How the Syriza government sank the Greek’s interests in four weeks
If you listen to most speeches by Greek politicians, you might end up convinced that the main source of the country’s problems lies outside Greece, that the country is presently occupied by foreign powers, that democracy has been raped, and that you just
need to print and borrow money fast enough to get out of this hole.
(Photo credit: Wikimedia Commons)
How the Syriza government sank the Greek’s interests in four weeks
If you listen to most speeches by Greek politicians, you might end up convinced that the main source of the country’s problems lies outside Greece, that the country is presently occupied by foreign powers, that democracy has been raped, and that you just need to print and borrow money fast enough to get out of this hole. (To be fair, if you listen to most German political speeches, you could be forgiven for thinking that Greece’s problems come exclusively from within, that the country has been magnificently saved from its homegrown political nitwits by wise foreign technocrats, that the euro system is the apex of democracy, and that you just need to cut spending for all eternity in order to be healthy).
The truth is somewhere in between. Greece’s crisis has been largely Greek-made, but aggravated by a dysfunctional euro system. The present drama is caused by the fact that no actor has proposed a balanced strategy based on this analysis. In the case of Greece, this could lead to a full-blown catastrophe.
From this perspective, the first weeks of the new Tsipras administration have planted all the necessary seeds for disaster. After a brilliant electoral victory, Mr. Tsipras managed to compromise his gains from day one. The first misstep was his alliance with the nationalists of ANEL (Anexartitoi Ellines or Independent Greeks). In a debate over European solidarity, bringing ANEL to power, rather than To Potami (‘The River’, a centre-left party), was a contradiction. It also will limit Syriza’s flexibility in future negotiations with European partners. Furthermore, it brought about the election of Mr. Pavlopoulos as the new president of the republic. A New Democracy minister of public administration between 2004 and 2009, he has a reputation for breaking records. He managed to create 80,000 new jobs during that administration, doubling its wage bill. His new appointment is a wonderful symbol of regime change, obviously designed to impress strongly Greece’s partners.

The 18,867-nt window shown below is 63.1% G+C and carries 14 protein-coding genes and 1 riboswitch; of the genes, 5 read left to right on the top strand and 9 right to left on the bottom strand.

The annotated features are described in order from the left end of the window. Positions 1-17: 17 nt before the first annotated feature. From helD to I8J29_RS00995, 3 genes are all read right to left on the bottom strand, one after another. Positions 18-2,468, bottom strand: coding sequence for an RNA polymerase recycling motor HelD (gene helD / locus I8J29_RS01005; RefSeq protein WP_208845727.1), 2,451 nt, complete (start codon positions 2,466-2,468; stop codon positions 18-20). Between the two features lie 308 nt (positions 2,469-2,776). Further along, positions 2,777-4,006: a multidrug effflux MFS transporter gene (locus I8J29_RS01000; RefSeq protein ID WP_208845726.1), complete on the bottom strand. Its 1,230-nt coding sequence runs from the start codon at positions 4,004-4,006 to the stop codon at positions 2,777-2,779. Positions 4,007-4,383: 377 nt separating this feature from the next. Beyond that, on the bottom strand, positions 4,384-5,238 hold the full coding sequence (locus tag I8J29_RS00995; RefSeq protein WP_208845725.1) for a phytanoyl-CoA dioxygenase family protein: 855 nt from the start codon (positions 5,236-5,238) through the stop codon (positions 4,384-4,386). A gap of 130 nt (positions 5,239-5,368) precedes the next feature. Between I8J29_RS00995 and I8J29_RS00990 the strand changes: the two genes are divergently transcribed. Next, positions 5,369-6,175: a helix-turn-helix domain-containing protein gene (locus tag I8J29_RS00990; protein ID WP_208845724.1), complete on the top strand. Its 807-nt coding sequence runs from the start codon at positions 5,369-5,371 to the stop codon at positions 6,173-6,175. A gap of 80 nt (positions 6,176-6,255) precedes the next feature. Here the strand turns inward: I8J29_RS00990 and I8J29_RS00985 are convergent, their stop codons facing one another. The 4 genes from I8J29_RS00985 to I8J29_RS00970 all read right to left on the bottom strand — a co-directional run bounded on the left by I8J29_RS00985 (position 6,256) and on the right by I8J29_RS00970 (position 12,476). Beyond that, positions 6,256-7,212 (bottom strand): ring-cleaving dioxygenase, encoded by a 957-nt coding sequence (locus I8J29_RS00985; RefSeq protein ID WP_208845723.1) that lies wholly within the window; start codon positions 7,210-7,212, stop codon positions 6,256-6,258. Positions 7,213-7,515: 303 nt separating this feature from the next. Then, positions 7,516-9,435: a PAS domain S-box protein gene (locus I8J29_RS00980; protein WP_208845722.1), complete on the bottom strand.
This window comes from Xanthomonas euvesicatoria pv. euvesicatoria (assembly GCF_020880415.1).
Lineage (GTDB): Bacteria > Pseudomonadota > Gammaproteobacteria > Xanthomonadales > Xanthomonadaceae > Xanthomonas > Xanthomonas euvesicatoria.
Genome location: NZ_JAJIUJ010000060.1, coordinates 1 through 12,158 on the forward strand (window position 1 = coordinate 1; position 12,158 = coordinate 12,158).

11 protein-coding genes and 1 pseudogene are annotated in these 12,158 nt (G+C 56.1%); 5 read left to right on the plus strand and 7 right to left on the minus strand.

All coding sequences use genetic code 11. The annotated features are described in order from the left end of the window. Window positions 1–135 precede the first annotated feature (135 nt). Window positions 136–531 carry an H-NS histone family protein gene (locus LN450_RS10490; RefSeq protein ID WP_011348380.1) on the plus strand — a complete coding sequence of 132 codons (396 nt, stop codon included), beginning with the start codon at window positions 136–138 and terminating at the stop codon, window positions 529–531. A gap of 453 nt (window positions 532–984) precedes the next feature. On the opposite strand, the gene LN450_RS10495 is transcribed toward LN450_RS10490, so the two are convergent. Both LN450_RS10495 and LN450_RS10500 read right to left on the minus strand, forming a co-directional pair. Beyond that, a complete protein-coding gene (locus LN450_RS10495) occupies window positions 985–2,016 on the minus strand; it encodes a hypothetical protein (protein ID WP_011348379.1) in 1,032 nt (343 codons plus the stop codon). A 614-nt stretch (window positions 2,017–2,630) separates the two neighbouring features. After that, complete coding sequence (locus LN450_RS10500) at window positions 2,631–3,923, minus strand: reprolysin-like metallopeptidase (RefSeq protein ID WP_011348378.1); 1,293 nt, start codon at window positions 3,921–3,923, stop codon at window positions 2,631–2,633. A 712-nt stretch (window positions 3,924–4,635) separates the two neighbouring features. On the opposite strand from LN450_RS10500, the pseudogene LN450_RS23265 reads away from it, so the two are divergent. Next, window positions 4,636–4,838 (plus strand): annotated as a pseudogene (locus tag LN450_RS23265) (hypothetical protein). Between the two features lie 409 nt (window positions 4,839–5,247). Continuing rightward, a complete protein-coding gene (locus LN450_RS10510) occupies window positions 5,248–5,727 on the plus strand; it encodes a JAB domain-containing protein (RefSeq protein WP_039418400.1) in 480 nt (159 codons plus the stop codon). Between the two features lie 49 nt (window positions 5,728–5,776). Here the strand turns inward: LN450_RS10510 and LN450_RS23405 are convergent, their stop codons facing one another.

The second misstep was the new prime minister’s decision to immediately pay homage at the tomb of Greek resistance heroes of World War Two. Seeing this, foreign observers could have gotten the impression that the first priority of many poor and badly fed Greek pensioners was . . . to relive World War Two. After this (and other comments about Germany’s post-war debt), Mr. Tsipras may have described Mr. Schauble’s caricaturing in the Greek press as ‘regrettable’, but he obviously inspired it. A more apt symbol of European solidarity could have been found. Additionally, this foolishly transformed a global debate between creditors and debtors in the euro area into a bilateral duel between Greece and Germany. Sad.
This was bound to become one of the many symbols of a leader lost in the illusions of a long-ago past rather than immersed in the realities of the present. The third misstep was the uproar surrounding the new Greek government’s approach to Russia, and an emerging blackmail over the upholding of the sanctions. Again, for a government calling for more European solidarity, it was counterproductive.
The fourth misstep was Minister Varoufakis’ grand tour of European capitals. Mr. Varoufakis is certainly a gifted, sympathetic and attractive representative. However, this grand tour was much richer in photo-ops and incoherence than in serious proposals. For example, it is quite innovative – and counterproductive – for a finance minister to explain simultaneously that his country is broke and that investors must lend it more, money and at better conditions. The great international conference on debt reduction was obviously not prepared at all. Propositions changed as he travelled from capital to capital. On 10 February, an agreement was concluded in the Eurogroup, but quickly disavowed by the prime minister.